Orbán marches to a different drumbeat than Pope Francis

Readers of the Montreal Gazette will likely notice András Göllner’s column in this morning’s paper. The founder of the Canadian Hungarian Democratic Charter explores Pope Francis’ approach to compassion, diversity and inclusion, contrasting this with authoritarian political leaders, most notably Hungary’s Viktor Orbán and Russia’s Vladimir Putin. Prof. Göllner’s piece is worth a read and most certainly worth sharing here in the HFP.


Last week’s visit to the United States by the spiritual head of the Roman Catholic Church once again demonstrated the enormous power of faith as an instrument of healing and spiritual renewal.

A man of simple origins, speaking in a soft voice, and with a humbleness that stands in stark contrast to the behaviour of many of our political leaders here and abroad, Pope Francis delivered a powerful and consistent message. He reminded us that the edifice of civilization must be built on the principles of social justice and compassion. In a world increasingly torn apart by hatred and violence between conflicting groups and beliefs, he showed us how to embrace diversity and turn it into a force that can liberate humanity from its self-destructive ways.

Pope Francis. Photo: Benhur Arcayan.

Pope Francis. Photo: Benhur Arcayan.

Whether in front of world leaders at the United Nations, at the joint session of the U.S. Congress or in Philadelphia, before thousands of ordinary Americans, the Pope gave a ringing endorsement of diversity and multiculturalism. He chastised those leaders who hinder their followers from freely evaluating the validity claims of competing ideas, be they religious or political in nature. Instead of lecturing atheists, he embraced them and asked them to pray for him.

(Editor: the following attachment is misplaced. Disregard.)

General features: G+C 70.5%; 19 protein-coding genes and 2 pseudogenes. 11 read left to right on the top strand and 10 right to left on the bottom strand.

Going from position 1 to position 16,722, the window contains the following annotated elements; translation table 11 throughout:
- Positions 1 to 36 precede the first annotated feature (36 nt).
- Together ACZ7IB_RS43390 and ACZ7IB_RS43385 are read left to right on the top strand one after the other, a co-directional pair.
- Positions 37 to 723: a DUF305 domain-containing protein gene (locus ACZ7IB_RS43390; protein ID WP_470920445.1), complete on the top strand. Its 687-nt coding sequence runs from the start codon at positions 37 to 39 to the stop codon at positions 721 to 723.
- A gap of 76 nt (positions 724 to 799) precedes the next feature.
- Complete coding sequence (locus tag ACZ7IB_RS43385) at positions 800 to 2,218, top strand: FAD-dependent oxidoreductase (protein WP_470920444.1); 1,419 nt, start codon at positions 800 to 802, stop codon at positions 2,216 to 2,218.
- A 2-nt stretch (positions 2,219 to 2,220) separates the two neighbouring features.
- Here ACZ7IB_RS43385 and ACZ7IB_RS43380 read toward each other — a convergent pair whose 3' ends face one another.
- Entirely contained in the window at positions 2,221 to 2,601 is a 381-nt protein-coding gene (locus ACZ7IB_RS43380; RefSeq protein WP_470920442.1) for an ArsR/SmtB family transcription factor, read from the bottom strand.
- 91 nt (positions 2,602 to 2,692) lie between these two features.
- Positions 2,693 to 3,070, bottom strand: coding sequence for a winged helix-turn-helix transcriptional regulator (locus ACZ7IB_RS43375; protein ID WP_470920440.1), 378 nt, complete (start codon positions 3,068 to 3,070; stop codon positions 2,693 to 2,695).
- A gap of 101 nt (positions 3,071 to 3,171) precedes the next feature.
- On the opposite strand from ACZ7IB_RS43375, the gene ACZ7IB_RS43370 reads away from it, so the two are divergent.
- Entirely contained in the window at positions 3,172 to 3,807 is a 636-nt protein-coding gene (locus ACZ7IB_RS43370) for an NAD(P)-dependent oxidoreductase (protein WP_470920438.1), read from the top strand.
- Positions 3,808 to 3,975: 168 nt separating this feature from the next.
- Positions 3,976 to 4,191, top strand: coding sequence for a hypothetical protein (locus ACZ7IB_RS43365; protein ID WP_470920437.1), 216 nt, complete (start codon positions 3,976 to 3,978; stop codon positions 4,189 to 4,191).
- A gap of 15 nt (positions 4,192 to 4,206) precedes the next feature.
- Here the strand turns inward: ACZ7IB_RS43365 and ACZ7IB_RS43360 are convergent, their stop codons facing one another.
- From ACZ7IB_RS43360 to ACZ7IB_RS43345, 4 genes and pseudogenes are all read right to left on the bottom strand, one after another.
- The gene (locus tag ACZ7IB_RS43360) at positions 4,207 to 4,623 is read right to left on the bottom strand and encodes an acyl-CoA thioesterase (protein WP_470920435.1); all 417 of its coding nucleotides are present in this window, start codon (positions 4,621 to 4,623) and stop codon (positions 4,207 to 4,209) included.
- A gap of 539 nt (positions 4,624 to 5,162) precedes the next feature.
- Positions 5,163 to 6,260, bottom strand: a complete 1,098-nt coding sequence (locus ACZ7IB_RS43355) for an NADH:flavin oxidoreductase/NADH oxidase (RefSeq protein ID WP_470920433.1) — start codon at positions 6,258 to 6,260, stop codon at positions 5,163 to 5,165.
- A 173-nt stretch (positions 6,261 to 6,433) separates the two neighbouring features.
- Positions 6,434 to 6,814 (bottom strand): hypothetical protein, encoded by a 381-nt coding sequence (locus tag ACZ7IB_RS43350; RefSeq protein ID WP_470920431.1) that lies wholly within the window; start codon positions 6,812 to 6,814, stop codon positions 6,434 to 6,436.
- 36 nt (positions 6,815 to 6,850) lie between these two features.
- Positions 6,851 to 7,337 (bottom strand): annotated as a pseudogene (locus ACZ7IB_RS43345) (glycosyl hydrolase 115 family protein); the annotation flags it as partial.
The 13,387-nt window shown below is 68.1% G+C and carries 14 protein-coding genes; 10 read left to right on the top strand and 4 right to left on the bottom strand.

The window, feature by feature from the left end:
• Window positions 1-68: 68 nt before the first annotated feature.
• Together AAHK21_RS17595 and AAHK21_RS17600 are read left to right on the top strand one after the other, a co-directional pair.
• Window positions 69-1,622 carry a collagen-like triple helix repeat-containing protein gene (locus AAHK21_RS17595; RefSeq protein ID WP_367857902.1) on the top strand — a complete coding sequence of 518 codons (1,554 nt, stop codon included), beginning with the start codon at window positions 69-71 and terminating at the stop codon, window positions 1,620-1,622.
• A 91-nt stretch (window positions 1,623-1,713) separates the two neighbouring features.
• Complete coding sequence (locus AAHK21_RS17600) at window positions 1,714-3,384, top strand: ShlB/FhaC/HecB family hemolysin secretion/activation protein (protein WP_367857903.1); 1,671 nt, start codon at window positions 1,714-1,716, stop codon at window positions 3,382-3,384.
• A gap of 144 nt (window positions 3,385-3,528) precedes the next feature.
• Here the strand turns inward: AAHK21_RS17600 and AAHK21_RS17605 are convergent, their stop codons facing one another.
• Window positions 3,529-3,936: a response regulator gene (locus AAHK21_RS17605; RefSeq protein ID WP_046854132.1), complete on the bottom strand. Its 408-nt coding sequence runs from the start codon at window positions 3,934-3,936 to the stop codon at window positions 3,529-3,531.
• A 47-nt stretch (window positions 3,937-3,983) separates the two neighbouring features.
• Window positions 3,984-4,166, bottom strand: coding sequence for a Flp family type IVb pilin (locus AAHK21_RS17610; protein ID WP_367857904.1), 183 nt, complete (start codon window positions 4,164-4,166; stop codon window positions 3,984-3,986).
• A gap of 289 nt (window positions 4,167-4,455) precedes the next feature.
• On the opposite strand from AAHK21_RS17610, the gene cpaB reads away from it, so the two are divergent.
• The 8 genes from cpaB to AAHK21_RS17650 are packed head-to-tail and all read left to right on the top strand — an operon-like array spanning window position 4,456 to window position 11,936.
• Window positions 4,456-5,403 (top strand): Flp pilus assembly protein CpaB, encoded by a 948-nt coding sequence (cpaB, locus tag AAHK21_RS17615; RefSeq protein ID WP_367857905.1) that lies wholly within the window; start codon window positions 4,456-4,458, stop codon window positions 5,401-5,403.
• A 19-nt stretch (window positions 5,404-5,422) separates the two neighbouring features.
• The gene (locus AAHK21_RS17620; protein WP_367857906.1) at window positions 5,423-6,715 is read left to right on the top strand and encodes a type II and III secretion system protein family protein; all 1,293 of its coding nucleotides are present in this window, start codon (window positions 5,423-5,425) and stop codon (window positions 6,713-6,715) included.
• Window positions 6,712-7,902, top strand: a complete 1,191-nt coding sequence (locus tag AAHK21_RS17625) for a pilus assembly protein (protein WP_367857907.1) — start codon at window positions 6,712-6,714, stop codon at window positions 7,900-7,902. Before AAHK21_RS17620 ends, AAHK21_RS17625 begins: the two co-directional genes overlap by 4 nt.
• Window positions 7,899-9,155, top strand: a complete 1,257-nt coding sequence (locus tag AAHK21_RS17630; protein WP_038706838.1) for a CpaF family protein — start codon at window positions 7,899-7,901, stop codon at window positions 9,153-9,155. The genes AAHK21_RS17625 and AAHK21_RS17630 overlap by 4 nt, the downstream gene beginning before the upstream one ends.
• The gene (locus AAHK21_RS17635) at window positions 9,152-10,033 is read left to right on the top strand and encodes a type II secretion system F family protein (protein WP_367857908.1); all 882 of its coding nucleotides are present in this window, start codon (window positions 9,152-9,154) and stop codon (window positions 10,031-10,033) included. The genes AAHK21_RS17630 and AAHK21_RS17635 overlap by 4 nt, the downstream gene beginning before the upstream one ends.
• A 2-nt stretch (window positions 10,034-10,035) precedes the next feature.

His stance stands in stark contrast to such worldly rulers as Vladimir Putin of Russia, Viktor Orbán of Hungary, and all the corrupt autocrats and religious zealots in the Middle East, North Africa and around the world, who are using patriotism, national unity, religion or the most recent refugee crisis, to undermine the rule of law, justice and respect for human dignity.

Instead of fomenting hatred against illegal immigrants — the favourite pastime of such people as Donald Trump or Orbán – the Pope called for compassion, and a spirit of helpfulness toward victims of religious and political intolerance.

Instead of looking upon immigrants as threats to our national, cultural and religious identities, he called for a different mindset. He reminded his listeners of the incredible contribution different faiths, cultures, ethnicities made to Europe and the Americas over the centuries. He called upon us to look at immigrants not as disruptive and destructive elements but as people who can enrich, sustain and energize our decaying societies.

The Pope used his moment in the limelight to remind us of the values that are at the core of European and global Christianity: Love and compassion for our neighbours, for the exploited and those who sufferer from various injustices in their own lands.

But the most resonant part of his message was the encouragement he gave to those who are the targets of the rising anti-immigrant wave spreading across Europe and America.

He encouraged America’s immigrant community to embrace their difference, to be proud of themselves and to lift up their heads and feel the grace of the Lord in their souls.

It was the Pope’s personal connection with all the immigrants of the world wherever they may be — in the orchards of California, on the high seas in a raft, half way up Orbán’s razor-tipped fence, in the camps of Turkey — that really resonated.

He has heard the cries of the exploited and marginalized. It’s high time our own political leaders listen up as well. The global refugee crisis, and the problems that set it into motion deserves global attention. It cannot be left to petty tyrants to use as a means of enhancing their power and personal affluence.

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